c/o Philippine Daily Inquirer Chino Roces Avenue corner Yague and Mascardo Streets, Makati City, Metro Manila, Philippines Or fax nos. +63 2 8974793 to 94
Advertisement Advertisement

News

  • Anti-Obama protesters clash with police in Manila
  • Lacson: Number of pork-tainted senators could form quorum
  • Anti-Obama protesters clash with police in Manila
  • Napoles’ surgery successful—doctor
  • Santiago wants Senate to recall Napoles
  • Sports

  • Pacers rally past Hawks 101-85 to even series
  • David Moyes out as Manchester United manager
  • Nadal to face fellow Spaniard at Barcelona Open
  • Defensive Chelsea holds Atletico in scoreless draw
  • Popovich wins NBA coach of the year
  • Lifestyle

  • Wanted: Beauty queen with a heart that beats for the environment
  • Kim Atienza: At home with art and design
  • Life lessons I want to teach my son
  • Sweet party for Andi Manzano
  • Safety in online buying and selling
  • Entertainment

  • Ex-Fox exec denies allegations in sex abuse suit
  • Kris Aquino backtracks, says Herbert Bautista and her are ‘best friends’
  • Summer preview: Chris Pratt enters a new ‘Galaxy’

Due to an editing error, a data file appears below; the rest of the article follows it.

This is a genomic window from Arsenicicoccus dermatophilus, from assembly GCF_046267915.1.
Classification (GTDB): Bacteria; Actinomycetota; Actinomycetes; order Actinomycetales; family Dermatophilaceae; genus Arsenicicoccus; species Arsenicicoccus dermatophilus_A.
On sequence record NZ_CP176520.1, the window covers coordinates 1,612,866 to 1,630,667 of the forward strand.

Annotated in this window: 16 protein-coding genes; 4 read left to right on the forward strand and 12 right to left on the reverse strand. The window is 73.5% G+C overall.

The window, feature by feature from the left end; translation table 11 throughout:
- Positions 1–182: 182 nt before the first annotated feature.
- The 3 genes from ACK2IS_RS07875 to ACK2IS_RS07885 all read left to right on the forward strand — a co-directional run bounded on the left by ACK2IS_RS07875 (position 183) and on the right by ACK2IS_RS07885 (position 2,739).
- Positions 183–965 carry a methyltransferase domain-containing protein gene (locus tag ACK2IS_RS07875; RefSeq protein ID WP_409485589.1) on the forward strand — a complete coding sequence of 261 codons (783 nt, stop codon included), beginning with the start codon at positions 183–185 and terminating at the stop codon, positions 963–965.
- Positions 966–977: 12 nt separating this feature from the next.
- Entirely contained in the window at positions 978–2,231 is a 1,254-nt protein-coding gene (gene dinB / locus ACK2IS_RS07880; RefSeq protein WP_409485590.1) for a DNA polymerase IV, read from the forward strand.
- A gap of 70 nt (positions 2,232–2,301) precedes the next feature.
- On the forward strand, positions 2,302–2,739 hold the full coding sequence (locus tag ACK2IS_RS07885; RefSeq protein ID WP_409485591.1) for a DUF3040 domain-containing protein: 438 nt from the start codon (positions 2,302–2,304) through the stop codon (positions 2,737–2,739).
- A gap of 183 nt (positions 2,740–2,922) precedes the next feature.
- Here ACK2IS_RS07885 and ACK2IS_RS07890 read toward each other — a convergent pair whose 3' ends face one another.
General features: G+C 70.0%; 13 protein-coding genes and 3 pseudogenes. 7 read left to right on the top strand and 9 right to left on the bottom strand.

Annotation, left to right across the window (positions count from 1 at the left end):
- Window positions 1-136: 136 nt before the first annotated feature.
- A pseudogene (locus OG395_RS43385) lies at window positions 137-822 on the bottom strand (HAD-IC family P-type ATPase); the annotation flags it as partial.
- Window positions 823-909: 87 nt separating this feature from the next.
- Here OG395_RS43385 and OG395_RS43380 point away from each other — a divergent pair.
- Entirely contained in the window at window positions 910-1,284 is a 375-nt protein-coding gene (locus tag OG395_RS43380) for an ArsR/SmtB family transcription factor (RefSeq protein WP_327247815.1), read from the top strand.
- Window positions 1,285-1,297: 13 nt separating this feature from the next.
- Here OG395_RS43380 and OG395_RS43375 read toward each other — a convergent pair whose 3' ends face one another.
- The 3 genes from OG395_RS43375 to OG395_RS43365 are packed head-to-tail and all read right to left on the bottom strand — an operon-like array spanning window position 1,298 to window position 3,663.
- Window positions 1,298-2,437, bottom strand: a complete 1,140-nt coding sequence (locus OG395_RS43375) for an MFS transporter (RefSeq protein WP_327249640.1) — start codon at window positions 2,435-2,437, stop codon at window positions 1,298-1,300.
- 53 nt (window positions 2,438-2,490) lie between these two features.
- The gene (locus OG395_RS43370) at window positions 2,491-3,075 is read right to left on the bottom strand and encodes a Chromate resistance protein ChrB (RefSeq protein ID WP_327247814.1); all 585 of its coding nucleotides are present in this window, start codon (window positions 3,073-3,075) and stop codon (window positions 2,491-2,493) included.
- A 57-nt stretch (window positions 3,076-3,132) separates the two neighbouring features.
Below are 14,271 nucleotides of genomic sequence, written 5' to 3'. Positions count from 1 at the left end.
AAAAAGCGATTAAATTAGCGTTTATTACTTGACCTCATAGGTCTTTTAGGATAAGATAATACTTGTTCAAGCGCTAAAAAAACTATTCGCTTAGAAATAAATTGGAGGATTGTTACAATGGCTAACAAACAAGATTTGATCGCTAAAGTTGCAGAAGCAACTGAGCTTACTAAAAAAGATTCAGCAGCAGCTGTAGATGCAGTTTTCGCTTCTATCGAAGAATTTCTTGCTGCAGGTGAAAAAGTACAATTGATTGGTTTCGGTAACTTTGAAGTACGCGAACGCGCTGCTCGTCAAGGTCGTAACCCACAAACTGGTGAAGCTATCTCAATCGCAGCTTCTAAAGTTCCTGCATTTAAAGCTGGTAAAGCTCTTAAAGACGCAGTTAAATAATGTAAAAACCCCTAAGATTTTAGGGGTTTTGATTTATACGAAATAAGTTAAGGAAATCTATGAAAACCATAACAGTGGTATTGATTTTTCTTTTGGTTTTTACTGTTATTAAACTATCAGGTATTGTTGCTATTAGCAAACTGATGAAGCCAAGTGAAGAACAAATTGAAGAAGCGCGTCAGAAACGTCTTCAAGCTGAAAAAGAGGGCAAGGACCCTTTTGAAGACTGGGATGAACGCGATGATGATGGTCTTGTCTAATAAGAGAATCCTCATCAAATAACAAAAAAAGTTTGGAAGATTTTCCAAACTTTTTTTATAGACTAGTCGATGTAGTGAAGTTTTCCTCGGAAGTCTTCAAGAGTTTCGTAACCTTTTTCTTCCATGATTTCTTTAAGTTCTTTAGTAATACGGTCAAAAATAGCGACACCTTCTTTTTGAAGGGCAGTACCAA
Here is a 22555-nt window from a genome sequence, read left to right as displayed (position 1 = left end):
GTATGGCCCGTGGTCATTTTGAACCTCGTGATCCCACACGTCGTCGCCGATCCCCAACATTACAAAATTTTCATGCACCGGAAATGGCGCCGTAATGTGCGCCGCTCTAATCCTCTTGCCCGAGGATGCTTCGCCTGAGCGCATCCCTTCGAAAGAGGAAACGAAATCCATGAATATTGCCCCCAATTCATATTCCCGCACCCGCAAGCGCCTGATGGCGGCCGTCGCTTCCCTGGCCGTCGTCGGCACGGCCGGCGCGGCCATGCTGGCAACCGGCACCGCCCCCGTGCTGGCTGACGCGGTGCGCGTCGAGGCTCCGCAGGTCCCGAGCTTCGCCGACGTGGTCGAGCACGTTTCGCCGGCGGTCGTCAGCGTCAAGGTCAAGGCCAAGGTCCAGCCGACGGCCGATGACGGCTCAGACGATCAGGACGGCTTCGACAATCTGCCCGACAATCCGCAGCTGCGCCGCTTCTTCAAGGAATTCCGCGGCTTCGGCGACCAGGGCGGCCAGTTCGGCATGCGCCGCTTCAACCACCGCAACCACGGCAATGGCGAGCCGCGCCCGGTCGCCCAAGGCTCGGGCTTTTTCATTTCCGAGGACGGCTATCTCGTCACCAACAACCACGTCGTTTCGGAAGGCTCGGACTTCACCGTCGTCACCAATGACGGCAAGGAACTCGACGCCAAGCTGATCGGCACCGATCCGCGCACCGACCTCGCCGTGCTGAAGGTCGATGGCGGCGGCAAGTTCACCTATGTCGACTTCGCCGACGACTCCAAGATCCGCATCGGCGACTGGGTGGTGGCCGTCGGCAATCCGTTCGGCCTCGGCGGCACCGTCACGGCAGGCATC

• Bon Jovi helps open low-income housing in US
  • Summer movie preview: Bay reboots ‘Transformers’
  • Business

  • McDonald’s 1Q profit slips as US sales decline
  • SEC approves SM’s P15B retail bond offer
  • $103M Vista Land bonds tendered for redemption
  • Oil slips to $102 as US crude supplies seen rising
  • SC stops Meralco power rate hike anew
  • Technology

  • Engineers create a world of difference
  • Bam Aquino becomes Master Splinter’s son after Wiki hack
  • Mark Caguioa lambasts Ginebra teammates on Twitter
  • Brazil passes trailblazing Internet privacy law
  • New York police Twitter campaign backfires badly
  • Opinion

  • One-dimensional diplomacy: A cost-benefit analysis of Manila’s security deal with Washington
  • No ordinary illness
  • Reforest mountains with fire trees and their kind
  • Day of the Earth
  • When will Chinese firm deliver new coaches?
  • Global Nation

  • Filipina, 51, shot dead by 24-year-old American boyfriend
  • China, rivals sign pact to ease maritime tensions
  • Visa-free US trip? Do not believe it, says consulate
  • Obama visit to Asia seen as counterweight to China
  • Violence mars militant protest at US Embassy
  • Advertisement
    Marketplace